Veterans treatment center in San Diego draws attention to public works
A recent proposal to build a center in San Diego to treat military veterans from Iraq and Afghanistan who are suffering from traumatic brain injuries or post-traumatic stress disorder is a subject of debate among the community, the Los Angeles Times reported.
The project has supporters and naysayers. Supporters hope the 40-bed treatment center will help combat homelessness for struggling veterans. With San Diego home to the highest number of veterans from Iraq and Afghanistan in the entire country, adding up to more than 28,000, it may seem the center has found an ideal location for construction.
The center plan includes a 27-person staff trained to provide veterans with educational classes, substance abuse treatment, mental health counseling and occupational and vocational therapy. Six of the 40 beds would be exclusively reserved for women veterans.
The Times article stated, “The center would provide treatment for veterans who do not need to be hospitalized but could benefit from rehabilitation services. The average stay would be 60 to 120 days.”
There are some who are against the project, like officials of Old Town Academy, a charter school located directly across the street from the intended Aspire Center site, who bring up concerns that the veterans troubled with mental health issues could pose a danger to students, the Times reported. Old Town Academy officials reported that almost 200 parents have signed a petition stating that they may withdraw their children from the school if the center opens. If this happened, the charter school could be forced to close down.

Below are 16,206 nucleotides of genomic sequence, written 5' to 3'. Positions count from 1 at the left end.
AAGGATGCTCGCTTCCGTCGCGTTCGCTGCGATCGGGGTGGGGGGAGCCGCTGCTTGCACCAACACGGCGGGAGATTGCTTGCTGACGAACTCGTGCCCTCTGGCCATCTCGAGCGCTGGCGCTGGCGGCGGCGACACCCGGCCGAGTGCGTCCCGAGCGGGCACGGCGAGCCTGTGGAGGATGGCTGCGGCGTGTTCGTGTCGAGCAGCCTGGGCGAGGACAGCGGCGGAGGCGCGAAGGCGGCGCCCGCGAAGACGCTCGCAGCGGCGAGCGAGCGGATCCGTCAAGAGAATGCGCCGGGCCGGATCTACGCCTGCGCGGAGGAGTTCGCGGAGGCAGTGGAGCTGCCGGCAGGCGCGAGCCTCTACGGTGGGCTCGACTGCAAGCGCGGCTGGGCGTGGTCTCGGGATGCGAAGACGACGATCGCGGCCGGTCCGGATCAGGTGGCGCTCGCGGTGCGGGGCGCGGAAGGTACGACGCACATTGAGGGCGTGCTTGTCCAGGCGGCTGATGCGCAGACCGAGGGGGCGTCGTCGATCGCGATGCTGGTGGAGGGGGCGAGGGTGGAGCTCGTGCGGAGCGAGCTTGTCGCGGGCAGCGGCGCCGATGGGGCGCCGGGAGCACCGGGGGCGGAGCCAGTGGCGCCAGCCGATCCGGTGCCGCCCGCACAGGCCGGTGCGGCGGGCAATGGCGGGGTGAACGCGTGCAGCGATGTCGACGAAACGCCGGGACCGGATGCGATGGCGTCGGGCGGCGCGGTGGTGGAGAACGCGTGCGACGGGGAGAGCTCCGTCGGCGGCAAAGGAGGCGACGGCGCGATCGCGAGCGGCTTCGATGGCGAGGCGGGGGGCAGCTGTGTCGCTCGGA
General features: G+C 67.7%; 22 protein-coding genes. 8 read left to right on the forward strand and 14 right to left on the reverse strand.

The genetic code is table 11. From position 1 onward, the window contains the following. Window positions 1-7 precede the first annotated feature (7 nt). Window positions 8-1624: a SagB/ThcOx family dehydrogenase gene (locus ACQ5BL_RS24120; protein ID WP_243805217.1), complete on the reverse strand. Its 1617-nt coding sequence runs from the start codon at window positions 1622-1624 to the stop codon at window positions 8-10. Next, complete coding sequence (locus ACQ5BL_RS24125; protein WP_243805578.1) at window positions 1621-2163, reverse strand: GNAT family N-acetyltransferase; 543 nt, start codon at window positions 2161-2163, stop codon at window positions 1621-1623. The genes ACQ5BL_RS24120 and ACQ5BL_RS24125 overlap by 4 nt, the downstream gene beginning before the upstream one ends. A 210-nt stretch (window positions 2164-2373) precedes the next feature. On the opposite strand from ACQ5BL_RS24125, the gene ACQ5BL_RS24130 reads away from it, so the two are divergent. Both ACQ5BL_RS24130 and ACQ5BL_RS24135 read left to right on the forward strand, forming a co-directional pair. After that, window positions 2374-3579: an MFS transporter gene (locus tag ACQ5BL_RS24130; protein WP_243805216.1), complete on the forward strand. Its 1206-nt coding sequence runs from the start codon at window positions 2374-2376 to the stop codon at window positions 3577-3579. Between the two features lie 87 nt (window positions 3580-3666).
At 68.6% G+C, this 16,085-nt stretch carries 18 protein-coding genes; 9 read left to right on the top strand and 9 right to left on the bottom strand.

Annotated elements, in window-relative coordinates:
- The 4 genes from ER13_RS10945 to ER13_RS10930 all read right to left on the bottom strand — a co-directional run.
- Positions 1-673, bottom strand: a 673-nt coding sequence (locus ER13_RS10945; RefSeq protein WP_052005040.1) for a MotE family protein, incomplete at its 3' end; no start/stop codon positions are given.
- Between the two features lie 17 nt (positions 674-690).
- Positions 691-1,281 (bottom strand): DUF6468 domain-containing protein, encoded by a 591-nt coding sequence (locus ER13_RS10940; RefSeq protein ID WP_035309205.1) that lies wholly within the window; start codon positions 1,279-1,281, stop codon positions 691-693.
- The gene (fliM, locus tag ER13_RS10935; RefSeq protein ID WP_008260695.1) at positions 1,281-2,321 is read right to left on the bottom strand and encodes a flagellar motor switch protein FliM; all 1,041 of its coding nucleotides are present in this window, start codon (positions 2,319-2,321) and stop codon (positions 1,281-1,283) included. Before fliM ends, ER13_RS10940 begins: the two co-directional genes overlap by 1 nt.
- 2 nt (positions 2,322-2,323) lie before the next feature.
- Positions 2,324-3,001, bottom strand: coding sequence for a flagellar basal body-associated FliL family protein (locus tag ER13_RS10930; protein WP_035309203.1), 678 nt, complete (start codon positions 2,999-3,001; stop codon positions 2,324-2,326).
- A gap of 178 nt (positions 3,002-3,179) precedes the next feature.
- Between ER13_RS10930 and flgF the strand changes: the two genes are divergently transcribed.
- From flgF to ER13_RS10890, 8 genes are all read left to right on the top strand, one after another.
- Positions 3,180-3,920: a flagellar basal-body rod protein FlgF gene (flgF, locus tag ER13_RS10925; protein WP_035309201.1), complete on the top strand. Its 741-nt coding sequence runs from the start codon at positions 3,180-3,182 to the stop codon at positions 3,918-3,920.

Tom Donahue, executive director and principal, explained to the Times, “We’re not anti-veteran. We just feel this is the wrong location.”
The Aspire Center project plan begins with the remodeling of a building located on San Diego Avenue in the Old Town neighborhood, previously belonging to Thomas Jefferson School of Law before it relocated.
San Diego is dealing with another issue related to veterans, regarding the Mt. Soledad veterans memorial, constructed in 1954. This memorial has been the source of debate for more than two decades, with claims that a 43-foot cross constructed atop the memorial site is representative of “government endorsing a particular religion.”
Whatever the outcome of these two separate issues, there is no question that veterans are being given thoughtful consideration in San Diego. If not in the Old Town neighborhood, wherever the veterans center lands, it is safe to say that the center will provide a “safe haven” for veterans. When looking at real estate in San Diego, it could be important to consider the state of this public works project as well as the status of the memorial at Mt. Soledad and weigh them against individual tastes and beliefs.